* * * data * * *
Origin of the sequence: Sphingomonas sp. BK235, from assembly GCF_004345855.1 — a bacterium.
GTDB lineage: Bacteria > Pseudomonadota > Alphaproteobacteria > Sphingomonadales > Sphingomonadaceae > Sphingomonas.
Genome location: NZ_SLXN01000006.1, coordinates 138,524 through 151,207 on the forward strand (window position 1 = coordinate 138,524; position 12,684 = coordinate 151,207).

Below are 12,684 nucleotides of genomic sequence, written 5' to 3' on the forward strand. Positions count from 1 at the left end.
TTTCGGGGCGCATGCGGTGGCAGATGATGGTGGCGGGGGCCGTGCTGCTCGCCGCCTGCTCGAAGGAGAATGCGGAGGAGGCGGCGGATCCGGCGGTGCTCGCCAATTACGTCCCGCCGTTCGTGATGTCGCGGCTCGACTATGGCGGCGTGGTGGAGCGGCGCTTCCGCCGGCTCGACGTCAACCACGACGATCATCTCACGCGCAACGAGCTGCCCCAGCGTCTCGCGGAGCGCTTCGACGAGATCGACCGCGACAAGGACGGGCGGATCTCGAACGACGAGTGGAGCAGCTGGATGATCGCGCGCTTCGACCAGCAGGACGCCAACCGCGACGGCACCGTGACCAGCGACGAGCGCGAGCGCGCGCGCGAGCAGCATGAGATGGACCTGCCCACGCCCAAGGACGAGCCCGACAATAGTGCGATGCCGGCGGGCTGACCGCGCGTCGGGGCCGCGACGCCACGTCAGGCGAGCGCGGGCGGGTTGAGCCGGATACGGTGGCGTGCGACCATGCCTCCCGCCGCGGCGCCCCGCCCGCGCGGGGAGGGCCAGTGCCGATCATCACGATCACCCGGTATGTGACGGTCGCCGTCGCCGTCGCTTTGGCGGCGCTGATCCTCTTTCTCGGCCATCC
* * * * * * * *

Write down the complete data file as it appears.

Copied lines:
Origin of the sequence: Sphingomonas sp. BK235, from assembly GCF_004345855.1 — a bacterium.
GTDB lineage: Bacteria > Pseudomonadota > Alphaproteobacteria > Sphingomonadales > Sphingomonadaceae > Sphingomonas.
Genome location: NZ_SLXN01000006.1, coordinates 138,524 through 151,207 on the forward strand (window position 1 = coordinate 138,524; position 12,684 = coordinate 151,207).

Below are 12,684 nucleotides of genomic sequence, written 5' to 3' on the forward strand. Positions count from 1 at the left end.
TTTCGGGGCGCATGCGGTGGCAGATGATGGTGGCGGGGGCCGTGCTGCTCGCCGCCTGCTCGAAGGAGAATGCGGAGGAGGCGGCGGATCCGGCGGTGCTCGCCAATTACGTCCCGCCGTTCGTGATGTCGCGGCTCGACTATGGCGGCGTGGTGGAGCGGCGCTTCCGCCGGCTCGACGTCAACCACGACGATCATCTCACGCGCAACGAGCTGCCCCAGCGTCTCGCGGAGCGCTTCGACGAGATCGACCGCGACAAGGACGGGCGGATCTCGAACGACGAGTGGAGCAGCTGGATGATCGCGCGCTTCGACCAGCAGGACGCCAACCGCGACGGCACCGTGACCAGCGACGAGCGCGAGCGCGCGCGCGAGCAGCATGAGATGGACCTGCCCACGCCCAAGGACGAGCCCGACAATAGTGCGATGCCGGCGGGCTGACCGCGCGTCGGGGCCGCGACGCCACGTCAGGCGAGCGCGGGCGGGTTGAGCCGGATACGGTGGCGTGCGACCATGCCTCCCGCCGCGGCGCCCCGCCCGCGCGGGGAGGGCCAGTGCCGATCATCACGATCACCCGGTATGTGACGGTCGCCGTCGCCGTCGCTTTGGCGGCGCTGATCCTCTTTCTCGGCCATCC